Tourism to go the way of the rail line – Media release 08/10/2014

Newcastle wins an award it may deserve for its natural and built historical assets, but which the city’s tourist bureau, if it exists, certainly has not earned. The promotion of this city with its gorgeous beaches, its heritage buildings and efficient intercity rail connection is abysmal.

It is my opinion the accolades should go to the region, including Lake Macquarie, Port Stephens and Cessnock, which have actively promoted the Hunter Region. Newcastle achieves a level of tourism by virtue of the proximity of Newcastle Station to its backpacker hostels and beaches. Overseas travellers look for these connections, especially those whose link is through the Lonely Planet Guide.

I visit Sydney frequently and hover around the Countrylink booking office picking up tourist brochures while waiting for the train. There I find beautiful glossy booklets on all sorts of tiny NSW destinations – Menindee, Lightning Ridge, Kiama and Coonabarabran, as well as for larger centres such as Grafton, Broken Hill and Katoomba. There are no promotions for Newcastle to be seen. It doesn’t seem to exist.

I travelled recently to some towns in the North East of NSW and was very impressed with the tourist Information Centres at Murwillumbah and Grafton. They were prominently located, had attractive buildings with plenty of parking, good facilities and were able to provide an impressive array of information as to local attractions. We were able to find the wonderful Art Gallery to which Margaret Olley’s studio has been relocated, for example, the location of which I was unaware.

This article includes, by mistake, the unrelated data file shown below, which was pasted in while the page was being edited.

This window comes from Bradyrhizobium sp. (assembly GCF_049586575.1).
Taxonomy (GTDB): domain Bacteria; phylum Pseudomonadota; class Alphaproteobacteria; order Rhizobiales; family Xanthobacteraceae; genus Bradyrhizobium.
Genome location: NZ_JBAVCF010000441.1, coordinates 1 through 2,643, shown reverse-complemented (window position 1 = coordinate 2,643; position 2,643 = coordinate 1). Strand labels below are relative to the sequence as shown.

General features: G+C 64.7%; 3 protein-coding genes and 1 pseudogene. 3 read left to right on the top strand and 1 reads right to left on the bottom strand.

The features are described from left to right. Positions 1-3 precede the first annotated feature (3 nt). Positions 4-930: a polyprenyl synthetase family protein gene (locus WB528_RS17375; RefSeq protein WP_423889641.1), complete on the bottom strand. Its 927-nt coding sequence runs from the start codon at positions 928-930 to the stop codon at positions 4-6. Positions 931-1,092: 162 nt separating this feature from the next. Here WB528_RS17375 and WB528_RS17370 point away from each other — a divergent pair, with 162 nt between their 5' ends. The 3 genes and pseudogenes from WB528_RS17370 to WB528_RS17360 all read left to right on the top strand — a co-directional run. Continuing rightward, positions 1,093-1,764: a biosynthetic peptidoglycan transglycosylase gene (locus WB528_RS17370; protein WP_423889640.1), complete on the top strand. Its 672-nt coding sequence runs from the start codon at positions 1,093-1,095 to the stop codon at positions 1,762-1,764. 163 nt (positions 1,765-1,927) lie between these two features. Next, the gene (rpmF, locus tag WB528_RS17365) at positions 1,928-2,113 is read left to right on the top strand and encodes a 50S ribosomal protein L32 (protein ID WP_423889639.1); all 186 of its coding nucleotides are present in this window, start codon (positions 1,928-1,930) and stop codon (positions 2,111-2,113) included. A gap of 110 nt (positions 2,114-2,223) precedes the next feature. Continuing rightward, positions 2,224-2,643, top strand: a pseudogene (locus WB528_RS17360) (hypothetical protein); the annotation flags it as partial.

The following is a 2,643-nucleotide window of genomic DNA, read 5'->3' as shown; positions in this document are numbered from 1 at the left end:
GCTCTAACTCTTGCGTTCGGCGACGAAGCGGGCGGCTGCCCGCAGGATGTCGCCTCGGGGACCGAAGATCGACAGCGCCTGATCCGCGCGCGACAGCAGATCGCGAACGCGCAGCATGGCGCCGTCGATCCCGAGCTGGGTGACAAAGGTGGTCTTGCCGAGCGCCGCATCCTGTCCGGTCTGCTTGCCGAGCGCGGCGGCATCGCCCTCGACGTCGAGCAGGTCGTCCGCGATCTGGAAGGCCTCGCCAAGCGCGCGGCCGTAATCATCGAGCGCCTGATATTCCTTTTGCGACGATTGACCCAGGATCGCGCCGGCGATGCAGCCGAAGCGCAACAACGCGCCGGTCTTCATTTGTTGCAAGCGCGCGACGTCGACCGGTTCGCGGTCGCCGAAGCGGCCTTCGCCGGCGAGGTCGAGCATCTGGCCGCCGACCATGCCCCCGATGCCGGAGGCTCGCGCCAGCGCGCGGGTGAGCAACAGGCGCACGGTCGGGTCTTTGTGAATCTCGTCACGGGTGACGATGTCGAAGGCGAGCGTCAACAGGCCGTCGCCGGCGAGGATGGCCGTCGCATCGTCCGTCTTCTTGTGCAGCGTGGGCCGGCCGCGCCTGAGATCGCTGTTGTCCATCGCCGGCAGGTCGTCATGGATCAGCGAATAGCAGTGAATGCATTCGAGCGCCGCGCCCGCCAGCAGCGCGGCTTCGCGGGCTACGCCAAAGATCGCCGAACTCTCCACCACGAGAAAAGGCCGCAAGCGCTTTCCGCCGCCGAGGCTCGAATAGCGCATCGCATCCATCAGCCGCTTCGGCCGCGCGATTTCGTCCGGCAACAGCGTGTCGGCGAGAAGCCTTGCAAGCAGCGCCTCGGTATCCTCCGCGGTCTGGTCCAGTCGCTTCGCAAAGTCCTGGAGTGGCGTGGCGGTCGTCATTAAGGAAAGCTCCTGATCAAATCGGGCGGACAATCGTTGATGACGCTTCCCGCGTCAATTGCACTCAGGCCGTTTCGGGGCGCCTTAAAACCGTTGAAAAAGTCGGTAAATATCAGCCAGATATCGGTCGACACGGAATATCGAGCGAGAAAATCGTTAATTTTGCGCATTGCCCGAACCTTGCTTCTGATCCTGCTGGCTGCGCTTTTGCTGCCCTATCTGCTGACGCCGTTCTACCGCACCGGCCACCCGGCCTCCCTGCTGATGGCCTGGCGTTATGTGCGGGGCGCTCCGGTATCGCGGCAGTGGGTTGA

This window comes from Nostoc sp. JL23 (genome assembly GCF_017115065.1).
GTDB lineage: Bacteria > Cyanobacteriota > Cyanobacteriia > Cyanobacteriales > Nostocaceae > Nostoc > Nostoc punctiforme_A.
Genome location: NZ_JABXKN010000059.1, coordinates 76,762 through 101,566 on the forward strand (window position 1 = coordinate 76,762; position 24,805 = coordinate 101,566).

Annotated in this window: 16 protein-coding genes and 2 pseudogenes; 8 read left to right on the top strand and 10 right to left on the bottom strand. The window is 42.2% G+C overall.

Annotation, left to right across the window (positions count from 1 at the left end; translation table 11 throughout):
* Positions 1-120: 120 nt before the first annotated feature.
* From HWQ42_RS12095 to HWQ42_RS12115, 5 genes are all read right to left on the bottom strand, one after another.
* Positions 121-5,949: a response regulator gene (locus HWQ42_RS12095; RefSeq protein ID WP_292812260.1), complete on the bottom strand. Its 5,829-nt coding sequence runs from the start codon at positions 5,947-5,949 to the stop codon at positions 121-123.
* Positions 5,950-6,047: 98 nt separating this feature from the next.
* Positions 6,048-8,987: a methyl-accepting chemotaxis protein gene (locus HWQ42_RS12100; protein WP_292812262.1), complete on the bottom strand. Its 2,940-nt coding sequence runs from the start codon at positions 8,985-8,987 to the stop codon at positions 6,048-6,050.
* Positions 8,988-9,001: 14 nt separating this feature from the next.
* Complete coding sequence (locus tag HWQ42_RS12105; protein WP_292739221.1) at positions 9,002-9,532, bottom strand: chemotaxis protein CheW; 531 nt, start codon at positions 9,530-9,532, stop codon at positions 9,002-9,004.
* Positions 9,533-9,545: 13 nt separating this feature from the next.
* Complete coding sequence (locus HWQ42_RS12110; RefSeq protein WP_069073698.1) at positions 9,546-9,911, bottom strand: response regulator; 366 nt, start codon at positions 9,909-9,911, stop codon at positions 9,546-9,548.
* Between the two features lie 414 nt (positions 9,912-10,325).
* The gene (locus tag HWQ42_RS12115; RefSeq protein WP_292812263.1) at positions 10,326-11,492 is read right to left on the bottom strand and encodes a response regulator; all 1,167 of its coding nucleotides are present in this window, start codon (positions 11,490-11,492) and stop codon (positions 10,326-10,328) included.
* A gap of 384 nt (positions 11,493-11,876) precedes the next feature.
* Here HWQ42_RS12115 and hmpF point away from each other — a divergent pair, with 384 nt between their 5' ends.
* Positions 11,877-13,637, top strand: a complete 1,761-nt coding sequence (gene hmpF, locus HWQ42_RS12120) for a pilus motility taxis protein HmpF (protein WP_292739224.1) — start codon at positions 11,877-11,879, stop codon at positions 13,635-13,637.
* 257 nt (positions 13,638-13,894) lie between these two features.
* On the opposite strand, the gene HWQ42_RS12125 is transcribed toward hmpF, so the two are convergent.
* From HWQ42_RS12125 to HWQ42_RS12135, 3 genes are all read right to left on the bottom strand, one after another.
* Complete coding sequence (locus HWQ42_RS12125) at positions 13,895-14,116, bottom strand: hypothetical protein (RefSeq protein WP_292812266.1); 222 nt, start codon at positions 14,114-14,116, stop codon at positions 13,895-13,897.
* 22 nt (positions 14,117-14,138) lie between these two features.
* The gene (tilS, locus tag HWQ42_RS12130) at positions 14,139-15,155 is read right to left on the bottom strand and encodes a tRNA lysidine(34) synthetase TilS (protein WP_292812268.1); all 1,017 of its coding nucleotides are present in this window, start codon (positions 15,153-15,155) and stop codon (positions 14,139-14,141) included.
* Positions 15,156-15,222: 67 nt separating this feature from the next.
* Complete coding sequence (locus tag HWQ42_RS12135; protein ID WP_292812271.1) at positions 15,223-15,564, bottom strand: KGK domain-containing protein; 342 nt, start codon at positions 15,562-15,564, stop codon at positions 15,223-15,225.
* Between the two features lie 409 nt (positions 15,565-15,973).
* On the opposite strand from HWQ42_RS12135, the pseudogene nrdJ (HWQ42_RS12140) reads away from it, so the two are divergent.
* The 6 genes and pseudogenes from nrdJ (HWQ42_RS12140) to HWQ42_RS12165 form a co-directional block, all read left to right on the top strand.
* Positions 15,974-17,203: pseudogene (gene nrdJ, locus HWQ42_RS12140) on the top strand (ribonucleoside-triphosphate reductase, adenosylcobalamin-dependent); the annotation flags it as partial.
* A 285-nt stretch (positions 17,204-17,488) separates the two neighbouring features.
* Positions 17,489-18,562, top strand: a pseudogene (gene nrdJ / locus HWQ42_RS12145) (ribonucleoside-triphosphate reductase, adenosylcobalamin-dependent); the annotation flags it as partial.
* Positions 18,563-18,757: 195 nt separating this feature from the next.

Where is the Tourist Information Centre for this great city needing to re-invent itself since the closure of its major industry? I haven’t exactly tripped over it recently. I believe there was a nook within the Maritime Centre, but it is simply not good enough and Newcastle should do better! It needs to have parking and facilities, be visible and easily found with prominent signage.

Now the government intends to take out the very thing that is still bringing the tourists to Newcastle. It is to close Newcastle Rail Line within weeks of two major events which require the sort of mass transit trains provide – the New Year’s Eve celebrations on Newcastle Harbour and the Asian Cup soccer tournament. The latter is the sort of event we need, for which rail provision had been a pre-requisite in the venue determination. If the line is cut it will be unlikely to return to Newcastle.

It is difficult to imagine how these events can be successfully staged without the rail services. Buses just won’t cope. Therefore all who value the future of our beloved city should rise up and demand a reversal of this decision which will ruin businesses and destroy the city’s chances to build tourism.

Newcastle City Council needs to get its priorities right and get cracking on some projects to advance the tourist trade, including more caravan parks, information centres and promotional material as well as taking a proactive role in saving the best means of tourist transport, the intercity rail service. It’s our best chance for “revitalisation.”

Joan Dawson, President , Save Our Rail NSW Inc.